TOKYO – Japanese authorities on Friday decided to delay the removal of radioactive fuel from two reactors at the Fukushima Daiichi nuclear power plant which was damaged by a massive earthquake and tsunami in 2011, according to official sources.
On March 11, 2011, a 9.0-magnitude earthquake and subsequent tsunami destroyed four of the plant’s six reactor units in the Fukushima prefecture, resulting in the worst nuclear disaster since Chernobyl in Ukraine in 1986.
The Tokyo Electric Power Company (TEPCO), which constructed the nuclear plant in the 1970s, has a deadline to decontaminate and fully dismantle the facility between 2041 to 2050.
The decision to delay the removal of fuel from reactors one and two was taken by the government on Friday, in the first review of the plant cleanup schedule in two years.
Chief Cabinet Secretary Yoshihide Suga said in a press conference on Friday the government had discussed the mid-term and long-term plans to dismantle the Fukushima facility.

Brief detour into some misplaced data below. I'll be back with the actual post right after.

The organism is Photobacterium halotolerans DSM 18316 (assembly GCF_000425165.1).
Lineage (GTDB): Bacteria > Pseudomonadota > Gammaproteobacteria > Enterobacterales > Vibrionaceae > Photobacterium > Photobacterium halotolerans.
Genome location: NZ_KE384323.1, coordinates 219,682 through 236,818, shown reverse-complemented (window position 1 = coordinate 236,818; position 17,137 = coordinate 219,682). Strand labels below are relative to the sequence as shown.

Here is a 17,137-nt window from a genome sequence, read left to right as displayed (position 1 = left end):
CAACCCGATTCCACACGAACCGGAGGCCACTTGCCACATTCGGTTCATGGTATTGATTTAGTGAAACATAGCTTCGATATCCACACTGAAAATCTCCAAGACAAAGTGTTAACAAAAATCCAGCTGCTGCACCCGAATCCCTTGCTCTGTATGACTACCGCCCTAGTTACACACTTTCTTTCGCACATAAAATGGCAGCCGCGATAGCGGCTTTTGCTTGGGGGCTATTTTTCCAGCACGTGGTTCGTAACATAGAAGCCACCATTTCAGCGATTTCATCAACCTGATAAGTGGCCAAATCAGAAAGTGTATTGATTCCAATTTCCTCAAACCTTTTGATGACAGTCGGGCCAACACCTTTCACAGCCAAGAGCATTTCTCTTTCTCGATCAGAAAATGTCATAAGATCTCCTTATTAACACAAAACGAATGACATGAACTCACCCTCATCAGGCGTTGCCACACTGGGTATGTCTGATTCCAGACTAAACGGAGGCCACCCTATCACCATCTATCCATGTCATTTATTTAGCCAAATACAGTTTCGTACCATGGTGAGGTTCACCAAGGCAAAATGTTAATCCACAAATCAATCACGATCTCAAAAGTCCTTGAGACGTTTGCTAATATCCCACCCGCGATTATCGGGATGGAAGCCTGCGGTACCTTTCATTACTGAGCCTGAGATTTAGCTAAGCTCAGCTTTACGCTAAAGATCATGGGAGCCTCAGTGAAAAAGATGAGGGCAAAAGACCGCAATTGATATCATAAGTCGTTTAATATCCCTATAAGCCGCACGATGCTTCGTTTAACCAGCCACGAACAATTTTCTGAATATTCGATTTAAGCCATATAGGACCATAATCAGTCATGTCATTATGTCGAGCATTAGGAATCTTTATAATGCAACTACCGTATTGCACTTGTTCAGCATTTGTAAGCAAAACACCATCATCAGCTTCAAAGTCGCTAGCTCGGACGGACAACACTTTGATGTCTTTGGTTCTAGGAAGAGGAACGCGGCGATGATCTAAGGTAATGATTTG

The removal of the fuel in reactor number one will be delayed by four to five years and would begin around 2027 or 2028 and for reactor number two, the process will be delayed by one to three years and will begin around 2024 or 2026.
In April 2019, TEPCO began removal of fuel from the cooling pool of unit three of the nuclear power plant, four years behind schedule.
Among the reasons outlined by the company for these delays were the failure of electronic and robotic devices when exposed to extreme levels of radiation that would be fatal to human workers.
After being told of the delay, Industry Minister Hiroshi Kajiyama said the cleanup was a complicated process and it was difficult to know what to expect.
Around 566 spent or unused uranium dioxide and MOX (a mixture of uranium and plutonium oxide) rods are stored Reactor 1 in cooling pools inside the building.
While there are about a thousand more rods in units one and two.
Fukushima Daiichi reactors one, two and three suffered meltdowns of their cores after the earthquake and tsunami disaster that struck eight years ago.
Knowing the exact condition of the radioactive fuel deposits is key for their management and removal.
Reactor number four also suffered serious damage, but there was no meltdown inside it, and the removal of stored fuel from the reactor has been completed.
In addition to the risks posed by stored and damaged fuel, the Daiichi plant has been accumulating 170 tons of radioactive water per day, used in cooling the nuclear reactor, which has been leaking underground.
TEPCO aims to reduce the flow of radioactive water to 100 tons per day by 2025.
Around one million tons of water has already been stored in tanks built at the nuclear power plant, but they are set to be filled up in two years.